CHILD HEADED HOUSEHOLDS PROGRAMME
Establishing support networks and economic opportunities for children living alone.
Children who have been orphaned, abandoned or left to care for a parent or older relative face a desperate and isolated future. No matter their age, they bear the responsibility of providing for themselves and their family.
Living without someone to care for them or a household income, these children are often unable to access food, education or medical facilities, and struggle to deal with their grief and trauma.
Through our pilot Child Headed Households Programme in Malawi and Uganda, we are working with two of our partners to support and protect these children by:
community volunteers as parental figures who visit the households regularly, providing guidance, counselling and a helping hand in their homes.
each household to get an immediate source of income, providing cooking equipment so they can sell baked goods or bicycles which they can use as a local taxi service.
them livestock, such as goats and pigs, which are an economic safety net as not only do they provide a food source and manure for fertiliser, but also offspring that they can sell.
each household how to start and grow their own food garden, and providing them with seeds and fertiliser.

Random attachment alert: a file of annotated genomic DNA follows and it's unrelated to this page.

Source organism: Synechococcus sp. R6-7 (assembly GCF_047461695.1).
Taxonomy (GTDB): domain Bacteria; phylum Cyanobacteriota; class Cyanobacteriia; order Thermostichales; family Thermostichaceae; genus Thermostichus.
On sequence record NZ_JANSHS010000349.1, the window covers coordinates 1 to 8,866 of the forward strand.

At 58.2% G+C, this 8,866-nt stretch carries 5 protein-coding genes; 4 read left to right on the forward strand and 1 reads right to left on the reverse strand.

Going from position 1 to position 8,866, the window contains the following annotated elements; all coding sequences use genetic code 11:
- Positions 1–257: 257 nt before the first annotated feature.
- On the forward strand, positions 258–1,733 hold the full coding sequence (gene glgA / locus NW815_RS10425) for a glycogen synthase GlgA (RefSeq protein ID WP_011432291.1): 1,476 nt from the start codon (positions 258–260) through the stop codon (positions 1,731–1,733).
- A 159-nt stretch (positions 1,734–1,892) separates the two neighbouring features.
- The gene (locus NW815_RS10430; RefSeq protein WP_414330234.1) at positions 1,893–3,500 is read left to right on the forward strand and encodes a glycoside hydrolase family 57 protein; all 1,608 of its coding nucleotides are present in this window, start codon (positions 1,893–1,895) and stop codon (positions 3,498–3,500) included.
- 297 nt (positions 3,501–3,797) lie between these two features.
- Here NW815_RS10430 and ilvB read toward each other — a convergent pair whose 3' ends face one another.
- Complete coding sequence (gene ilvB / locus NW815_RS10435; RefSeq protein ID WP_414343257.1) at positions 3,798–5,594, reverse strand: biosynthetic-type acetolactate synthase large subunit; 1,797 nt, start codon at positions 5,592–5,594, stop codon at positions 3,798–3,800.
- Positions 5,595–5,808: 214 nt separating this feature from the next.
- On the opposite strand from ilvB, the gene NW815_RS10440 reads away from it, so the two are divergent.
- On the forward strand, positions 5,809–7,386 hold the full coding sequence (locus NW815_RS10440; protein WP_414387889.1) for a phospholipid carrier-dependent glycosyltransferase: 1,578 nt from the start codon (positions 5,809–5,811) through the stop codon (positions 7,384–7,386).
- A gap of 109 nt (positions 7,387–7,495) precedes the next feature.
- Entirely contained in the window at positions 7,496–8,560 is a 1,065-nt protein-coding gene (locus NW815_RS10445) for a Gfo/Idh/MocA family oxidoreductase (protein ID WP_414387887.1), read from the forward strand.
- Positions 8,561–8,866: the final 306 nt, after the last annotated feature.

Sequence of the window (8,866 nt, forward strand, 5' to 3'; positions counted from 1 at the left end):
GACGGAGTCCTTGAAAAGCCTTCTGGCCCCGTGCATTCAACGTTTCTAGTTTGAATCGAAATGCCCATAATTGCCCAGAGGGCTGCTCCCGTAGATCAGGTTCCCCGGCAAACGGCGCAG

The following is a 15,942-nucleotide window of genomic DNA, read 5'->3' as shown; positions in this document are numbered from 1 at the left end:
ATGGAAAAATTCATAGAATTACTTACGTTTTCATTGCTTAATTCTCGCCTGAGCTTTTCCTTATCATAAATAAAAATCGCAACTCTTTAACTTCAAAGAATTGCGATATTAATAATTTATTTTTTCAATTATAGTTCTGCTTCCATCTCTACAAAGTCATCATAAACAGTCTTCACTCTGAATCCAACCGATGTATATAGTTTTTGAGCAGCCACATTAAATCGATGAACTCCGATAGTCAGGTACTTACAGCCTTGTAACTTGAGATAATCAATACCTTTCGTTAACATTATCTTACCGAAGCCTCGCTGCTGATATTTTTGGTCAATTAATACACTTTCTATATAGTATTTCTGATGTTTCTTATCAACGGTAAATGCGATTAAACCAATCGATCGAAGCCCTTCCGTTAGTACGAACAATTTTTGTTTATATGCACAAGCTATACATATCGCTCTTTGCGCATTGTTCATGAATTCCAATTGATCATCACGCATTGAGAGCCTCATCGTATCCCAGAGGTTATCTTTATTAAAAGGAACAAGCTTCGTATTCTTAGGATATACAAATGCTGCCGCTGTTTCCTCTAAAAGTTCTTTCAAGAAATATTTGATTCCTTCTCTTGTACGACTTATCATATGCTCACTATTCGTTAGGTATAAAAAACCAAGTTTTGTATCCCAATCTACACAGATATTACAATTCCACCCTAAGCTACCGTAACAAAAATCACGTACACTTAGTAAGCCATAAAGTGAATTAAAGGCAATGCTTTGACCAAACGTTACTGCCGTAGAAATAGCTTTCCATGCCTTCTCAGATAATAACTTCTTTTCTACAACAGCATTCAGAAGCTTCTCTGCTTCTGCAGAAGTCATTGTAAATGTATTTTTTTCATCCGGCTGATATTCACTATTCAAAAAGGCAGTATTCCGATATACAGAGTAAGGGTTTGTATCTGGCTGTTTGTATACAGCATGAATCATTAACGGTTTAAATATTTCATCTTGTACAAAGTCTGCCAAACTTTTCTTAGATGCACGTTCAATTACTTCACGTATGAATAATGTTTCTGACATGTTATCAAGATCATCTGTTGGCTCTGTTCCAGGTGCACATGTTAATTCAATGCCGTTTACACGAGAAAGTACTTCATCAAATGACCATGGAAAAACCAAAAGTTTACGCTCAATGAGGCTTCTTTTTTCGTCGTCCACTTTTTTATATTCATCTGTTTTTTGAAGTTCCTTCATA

This year, through our Child Headed Households Programme, we are:
Establishing local support networks and economic opportunities for 85 child headed households.
Training 183 community volunteers to support child headed households.
Directly impacting 318 children who are living without the support of a parent or guardian.
“Before, it was like living on an island all on my own – I still miss my brother and my parents – but I don’t feel on my own anymore”
Peter is a member of our Child Headed Households Programme in Malawi.
Children feel less isolated and lonely, and know that they have a community network to support them.
Households have an increased ability to afford food and necessities, such as soap and clothes.
As their livestock multiplies, they can start to afford school fees so their siblings can return to school.